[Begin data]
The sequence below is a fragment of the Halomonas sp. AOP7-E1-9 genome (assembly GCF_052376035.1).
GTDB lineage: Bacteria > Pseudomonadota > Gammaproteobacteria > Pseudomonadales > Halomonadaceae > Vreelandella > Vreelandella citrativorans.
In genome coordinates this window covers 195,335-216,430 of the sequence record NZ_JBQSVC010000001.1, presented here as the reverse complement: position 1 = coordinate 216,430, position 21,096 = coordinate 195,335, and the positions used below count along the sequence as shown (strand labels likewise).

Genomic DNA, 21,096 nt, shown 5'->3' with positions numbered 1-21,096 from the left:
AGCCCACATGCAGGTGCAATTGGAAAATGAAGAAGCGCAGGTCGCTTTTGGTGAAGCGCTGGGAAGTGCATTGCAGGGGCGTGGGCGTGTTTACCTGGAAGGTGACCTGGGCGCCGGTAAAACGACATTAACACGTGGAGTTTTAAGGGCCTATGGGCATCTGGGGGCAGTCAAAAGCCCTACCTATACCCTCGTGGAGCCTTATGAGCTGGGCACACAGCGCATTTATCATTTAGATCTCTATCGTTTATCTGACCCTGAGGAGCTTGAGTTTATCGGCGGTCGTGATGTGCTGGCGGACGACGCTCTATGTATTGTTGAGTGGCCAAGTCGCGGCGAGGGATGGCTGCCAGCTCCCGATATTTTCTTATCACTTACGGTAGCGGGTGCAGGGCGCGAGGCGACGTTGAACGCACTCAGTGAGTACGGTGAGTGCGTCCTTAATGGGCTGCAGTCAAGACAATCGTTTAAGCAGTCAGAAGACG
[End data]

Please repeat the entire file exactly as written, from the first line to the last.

The sequence below is a fragment of the Halomonas sp. AOP7-E1-9 genome (assembly GCF_052376035.1).
GTDB lineage: Bacteria > Pseudomonadota > Gammaproteobacteria > Pseudomonadales > Halomonadaceae > Vreelandella > Vreelandella citrativorans.
In genome coordinates this window covers 195,335-216,430 of the sequence record NZ_JBQSVC010000001.1, presented here as the reverse complement: position 1 = coordinate 216,430, position 21,096 = coordinate 195,335, and the positions used below count along the sequence as shown (strand labels likewise).

Genomic DNA, 21,096 nt, shown 5'->3' with positions numbered 1-21,096 from the left:
AGCCCACATGCAGGTGCAATTGGAAAATGAAGAAGCGCAGGTCGCTTTTGGTGAAGCGCTGGGAAGTGCATTGCAGGGGCGTGGGCGTGTTTACCTGGAAGGTGACCTGGGCGCCGGTAAAACGACATTAACACGTGGAGTTTTAAGGGCCTATGGGCATCTGGGGGCAGTCAAAAGCCCTACCTATACCCTCGTGGAGCCTTATGAGCTGGGCACACAGCGCATTTATCATTTAGATCTCTATCGTTTATCTGACCCTGAGGAGCTTGAGTTTATCGGCGGTCGTGATGTGCTGGCGGACGACGCTCTATGTATTGTTGAGTGGCCAAGTCGCGGCGAGGGATGGCTGCCAGCTCCCGATATTTTCTTATCACTTACGGTAGCGGGTGCAGGGCGCGAGGCGACGTTGAACGCACTCAGTGAGTACGGTGAGTGCGTCCTTAATGGGCTGCAGTCAAGACAATCGTTTAAGCAGTCAGAAGACG